Our project began with a small ask: build a small Python back-end using AWS Lambda and API Gateway (with just a handful of endpoints to support a few pages) and use Serverless to manage the Cloud Formation setup.
Not very involved, not much code, not even much configuration for the deploy.
Next came authentication. In pursuing the joint dreams of DRTW ("don't reinvent the wheel") and WALCAP ("write as little code as possible"), we selected AWS Cognito over other options such as Auth0 or rolling our own light authentication. Cognito has excellent integration with API Gateway and is surprisingly easy to set up and maintain, especially for an AWS product.
Let's pretend our project was called "Purplecat". The repository more or less looked something like...
Not too bad; pretty standard Python. The
setup.py excluded the
tests/ directory, of course, and the
serverless.yml file defined all of the Lambda functions, API Gateway endpoints, and Cognito details.
Over the next few months, the API grew. Five endpoints jumped to dozens, SQLAlchemy models abounded, database queries got comically more complex as we added data versioning and user group-based access to different data, and the test suite was starting to get monstrous.
S3 buckets popped up for a variety of different purposes. We quickly broke the 200 resource limit on Cloud Formation and had to split the service into nested stacks.
Then we realized that we wanted to manage Gateway and Lambda independently from Cognito and S3, mostly so we wouldn't lose all user accounts if we tore down and re-deployed our API stack; a single
serverless.yml file split into three. Still not the end of the world (or maintainability), though
Next came more endpoints and some non-API-related ETL pipelines, along with another Serverless file to manage Step Functions state machines and more Lambdas. Everything still sat in the same repo and same Python source directory. We started cooking spaghetti code - ETL imported from the API, and the API started importing from ETL. Different services began to require their own schemas and tables in the database, but they relied on the same
alembic configuration and revision history.
Even worse, our
serverless.yml files were handpicking directories of Python source to include in packaging (because why should a Lambda have all the code in the entire app?), so each included a block like...
Everything in this block was identical between Serverless configs except for the last
include directory, which was the service-specific code. Forgetting to add a common file or directory would not cause a failure until the Lambda actually executed. And given that Cloud Formation stacks update with the rapidity of a dying, limbless tortoise, those were especially fun to fix. So... yay?
It was time to pay down some debt before it got out of hand, especially given the looming requirements on the roadmap.
Namespace packages + Services = Microlibs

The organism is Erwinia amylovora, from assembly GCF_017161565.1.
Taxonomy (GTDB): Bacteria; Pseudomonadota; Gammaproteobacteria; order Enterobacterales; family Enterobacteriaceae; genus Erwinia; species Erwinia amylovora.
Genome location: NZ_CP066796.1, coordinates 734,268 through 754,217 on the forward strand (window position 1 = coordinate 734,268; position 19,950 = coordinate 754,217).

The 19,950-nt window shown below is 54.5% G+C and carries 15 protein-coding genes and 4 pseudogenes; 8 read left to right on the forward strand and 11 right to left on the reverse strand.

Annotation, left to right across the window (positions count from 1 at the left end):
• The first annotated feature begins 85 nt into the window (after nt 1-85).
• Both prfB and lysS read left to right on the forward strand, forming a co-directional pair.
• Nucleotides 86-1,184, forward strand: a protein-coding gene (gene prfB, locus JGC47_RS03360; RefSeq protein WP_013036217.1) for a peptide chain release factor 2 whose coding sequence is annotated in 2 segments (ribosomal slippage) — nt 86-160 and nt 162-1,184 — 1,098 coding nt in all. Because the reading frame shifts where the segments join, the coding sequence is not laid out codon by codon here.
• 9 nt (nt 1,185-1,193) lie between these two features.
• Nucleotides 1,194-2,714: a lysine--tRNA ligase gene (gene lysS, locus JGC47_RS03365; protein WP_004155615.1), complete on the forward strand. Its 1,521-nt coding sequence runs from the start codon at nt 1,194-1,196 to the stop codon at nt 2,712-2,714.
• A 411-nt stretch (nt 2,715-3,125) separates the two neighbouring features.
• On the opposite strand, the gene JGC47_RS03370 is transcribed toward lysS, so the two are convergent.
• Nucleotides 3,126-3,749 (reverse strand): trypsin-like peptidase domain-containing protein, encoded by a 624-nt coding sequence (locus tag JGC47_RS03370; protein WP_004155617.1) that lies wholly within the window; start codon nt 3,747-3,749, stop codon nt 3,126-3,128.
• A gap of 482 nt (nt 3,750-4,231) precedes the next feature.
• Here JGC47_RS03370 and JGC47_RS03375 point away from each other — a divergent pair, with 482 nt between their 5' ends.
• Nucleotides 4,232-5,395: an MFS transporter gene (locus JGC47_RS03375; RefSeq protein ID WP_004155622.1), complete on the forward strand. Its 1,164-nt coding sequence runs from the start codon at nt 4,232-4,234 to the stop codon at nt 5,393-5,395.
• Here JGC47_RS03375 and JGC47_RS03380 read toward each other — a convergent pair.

We explored a few ways of reorganizing both the Python code as well as the Serverless stacks. We considered just cleaning up the existing code a bit. We thought about multiple repositories. Ultimately, we found this inspiring article by Jorge Herrera on setting up "microlibs" via Python's namespace packages.
(Note: If you're like me and find Python docs to be comically opaque, the high-level view of namespace packages is that they provide a convenient way to have small, interrelated, separately installable packages living within the same repository. Each package will also only contain the code that it explicitly requires as a dependency. A wonderful system, despite looking something like Java's directory hell.)
We had an identical list of requirements so we decided to give it a go, adapting it to include our Serverless configurations. Any code imported by more than a single service was designated 'common', and no service was allowed to import from another. Moreover, the Python source (if present) that supported a given Cloud Formation stack lived alongside the
serverless.yml file that would deploy it.
We wound up with a structure something like the following (just much larger).
Each service had its own isolated Serverless config as well as a
package.json that let each set up its own scripts. Each service also had its own
setup.py that specified it was part of the greater namespace package...
And each service had a
requirements.txt file that specified the location of that
The directory structure was more complex, but...
- ... the services were easier to isolate, package, and deploy
- ... the project structure ultimately had less cognitive overhead
- ... separating concerns (even on database schemas & migrations) enabled multiple teams to work on the same project more seamlessly
- ... no service exceeded Cloud Formation resource limits, so the complication of nested/split stacks was no longer necessary
- ... the serverless-python-requirements plugin could do its default packaging without us specifying what directories to include or exclude, and Lambdas still only got what they needed
Perhaps, best yet, this layout provided us an extensible scaffold with a single, logical way to introduce additional services, which we soon had to do.